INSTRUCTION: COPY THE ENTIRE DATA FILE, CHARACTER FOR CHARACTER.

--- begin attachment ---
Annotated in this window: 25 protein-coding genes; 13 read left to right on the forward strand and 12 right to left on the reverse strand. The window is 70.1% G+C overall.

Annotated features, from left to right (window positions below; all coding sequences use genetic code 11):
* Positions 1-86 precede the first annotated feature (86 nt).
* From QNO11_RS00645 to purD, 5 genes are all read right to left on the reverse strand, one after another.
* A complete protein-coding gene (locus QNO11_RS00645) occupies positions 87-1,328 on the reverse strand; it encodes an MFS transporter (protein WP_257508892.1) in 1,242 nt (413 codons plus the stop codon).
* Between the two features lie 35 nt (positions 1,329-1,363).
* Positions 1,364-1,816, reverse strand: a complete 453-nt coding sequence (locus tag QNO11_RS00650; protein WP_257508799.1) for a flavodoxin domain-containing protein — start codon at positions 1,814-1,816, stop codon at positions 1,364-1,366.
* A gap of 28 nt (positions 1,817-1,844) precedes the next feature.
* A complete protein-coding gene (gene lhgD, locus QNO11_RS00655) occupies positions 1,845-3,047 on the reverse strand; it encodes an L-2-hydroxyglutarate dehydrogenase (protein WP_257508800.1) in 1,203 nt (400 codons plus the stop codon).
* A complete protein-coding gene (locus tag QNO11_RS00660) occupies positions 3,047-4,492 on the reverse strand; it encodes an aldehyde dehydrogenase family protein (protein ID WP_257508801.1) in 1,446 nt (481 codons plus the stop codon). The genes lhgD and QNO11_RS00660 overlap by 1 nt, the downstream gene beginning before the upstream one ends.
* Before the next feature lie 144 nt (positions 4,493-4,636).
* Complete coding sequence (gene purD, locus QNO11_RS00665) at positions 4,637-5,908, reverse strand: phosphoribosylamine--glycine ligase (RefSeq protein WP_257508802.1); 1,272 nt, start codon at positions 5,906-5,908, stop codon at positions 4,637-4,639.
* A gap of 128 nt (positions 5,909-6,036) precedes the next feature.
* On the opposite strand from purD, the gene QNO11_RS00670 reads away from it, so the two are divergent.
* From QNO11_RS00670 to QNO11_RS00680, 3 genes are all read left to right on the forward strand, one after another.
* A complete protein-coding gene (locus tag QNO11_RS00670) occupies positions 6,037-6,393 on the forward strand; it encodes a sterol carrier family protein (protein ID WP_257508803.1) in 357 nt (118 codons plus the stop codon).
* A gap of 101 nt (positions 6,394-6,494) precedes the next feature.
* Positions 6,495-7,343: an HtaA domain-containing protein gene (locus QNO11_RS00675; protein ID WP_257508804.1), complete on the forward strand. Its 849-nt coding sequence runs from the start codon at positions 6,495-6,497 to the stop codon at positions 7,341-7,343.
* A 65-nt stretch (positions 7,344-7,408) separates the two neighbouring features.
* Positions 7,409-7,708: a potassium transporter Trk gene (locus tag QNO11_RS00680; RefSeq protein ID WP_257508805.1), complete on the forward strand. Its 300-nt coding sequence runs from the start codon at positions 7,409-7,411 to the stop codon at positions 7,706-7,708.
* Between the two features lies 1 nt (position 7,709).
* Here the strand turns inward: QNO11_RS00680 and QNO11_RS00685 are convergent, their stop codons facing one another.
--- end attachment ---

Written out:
Annotated in this window: 25 protein-coding genes; 13 read left to right on the forward strand and 12 right to left on the reverse strand. The window is 70.1% G+C overall.

Annotated features, from left to right (window positions below; all coding sequences use genetic code 11):
* Positions 1-86 precede the first annotated feature (86 nt).
* From QNO11_RS00645 to purD, 5 genes are all read right to left on the reverse strand, one after another.
* A complete protein-coding gene (locus QNO11_RS00645) occupies positions 87-1,328 on the reverse strand; it encodes an MFS transporter (protein WP_257508892.1) in 1,242 nt (413 codons plus the stop codon).
* Between the two features lie 35 nt (positions 1,329-1,363).
* Positions 1,364-1,816, reverse strand: a complete 453-nt coding sequence (locus tag QNO11_RS00650; protein WP_257508799.1) for a flavodoxin domain-containing protein — start codon at positions 1,814-1,816, stop codon at positions 1,364-1,366.
* A gap of 28 nt (positions 1,817-1,844) precedes the next feature.
* A complete protein-coding gene (gene lhgD, locus QNO11_RS00655) occupies positions 1,845-3,047 on the reverse strand; it encodes an L-2-hydroxyglutarate dehydrogenase (protein WP_257508800.1) in 1,203 nt (400 codons plus the stop codon).
* A complete protein-coding gene (locus tag QNO11_RS00660) occupies positions 3,047-4,492 on the reverse strand; it encodes an aldehyde dehydrogenase family protein (protein ID WP_257508801.1) in 1,446 nt (481 codons plus the stop codon). The genes lhgD and QNO11_RS00660 overlap by 1 nt, the downstream gene beginning before the upstream one ends.
* Before the next feature lie 144 nt (positions 4,493-4,636).
* Complete coding sequence (gene purD, locus QNO11_RS00665) at positions 4,637-5,908, reverse strand: phosphoribosylamine--glycine ligase (RefSeq protein WP_257508802.1); 1,272 nt, start codon at positions 5,906-5,908, stop codon at positions 4,637-4,639.
* A gap of 128 nt (positions 5,909-6,036) precedes the next feature.
* On the opposite strand from purD, the gene QNO11_RS00670 reads away from it, so the two are divergent.
* From QNO11_RS00670 to QNO11_RS00680, 3 genes are all read left to right on the forward strand, one after another.
* A complete protein-coding gene (locus tag QNO11_RS00670) occupies positions 6,037-6,393 on the forward strand; it encodes a sterol carrier family protein (protein ID WP_257508803.1) in 357 nt (118 codons plus the stop codon).
* A gap of 101 nt (positions 6,394-6,494) precedes the next feature.
* Positions 6,495-7,343: an HtaA domain-containing protein gene (locus QNO11_RS00675; protein ID WP_257508804.1), complete on the forward strand. Its 849-nt coding sequence runs from the start codon at positions 6,495-6,497 to the stop codon at positions 7,341-7,343.
* A 65-nt stretch (positions 7,344-7,408) separates the two neighbouring features.
* Positions 7,409-7,708: a potassium transporter Trk gene (locus tag QNO11_RS00680; RefSeq protein ID WP_257508805.1), complete on the forward strand. Its 300-nt coding sequence runs from the start codon at positions 7,409-7,411 to the stop codon at positions 7,706-7,708.
* Between the two features lies 1 nt (position 7,709).
* Here the strand turns inward: QNO11_RS00680 and QNO11_RS00685 are convergent, their stop codons facing one another.